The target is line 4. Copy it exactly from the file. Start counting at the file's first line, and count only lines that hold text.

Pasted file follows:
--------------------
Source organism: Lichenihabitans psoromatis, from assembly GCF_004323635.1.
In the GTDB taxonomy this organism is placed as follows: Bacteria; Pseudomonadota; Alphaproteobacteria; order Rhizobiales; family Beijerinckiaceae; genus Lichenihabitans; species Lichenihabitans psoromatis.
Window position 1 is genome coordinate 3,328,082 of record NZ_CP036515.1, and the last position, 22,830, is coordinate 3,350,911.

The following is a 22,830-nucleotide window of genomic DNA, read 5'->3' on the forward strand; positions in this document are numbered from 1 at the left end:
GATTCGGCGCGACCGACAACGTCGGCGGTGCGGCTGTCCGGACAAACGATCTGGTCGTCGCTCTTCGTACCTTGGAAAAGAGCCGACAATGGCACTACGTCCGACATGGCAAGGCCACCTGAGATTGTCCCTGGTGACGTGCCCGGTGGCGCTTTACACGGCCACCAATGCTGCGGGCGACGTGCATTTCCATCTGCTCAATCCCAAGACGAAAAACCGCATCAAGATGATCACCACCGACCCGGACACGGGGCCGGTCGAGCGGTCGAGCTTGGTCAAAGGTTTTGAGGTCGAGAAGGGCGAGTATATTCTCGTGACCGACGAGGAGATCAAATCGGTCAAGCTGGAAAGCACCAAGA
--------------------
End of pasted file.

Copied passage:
The following is a 22,830-nucleotide window of genomic DNA, read 5'->3' on the forward strand; positions in this document are numbered from 1 at the left end: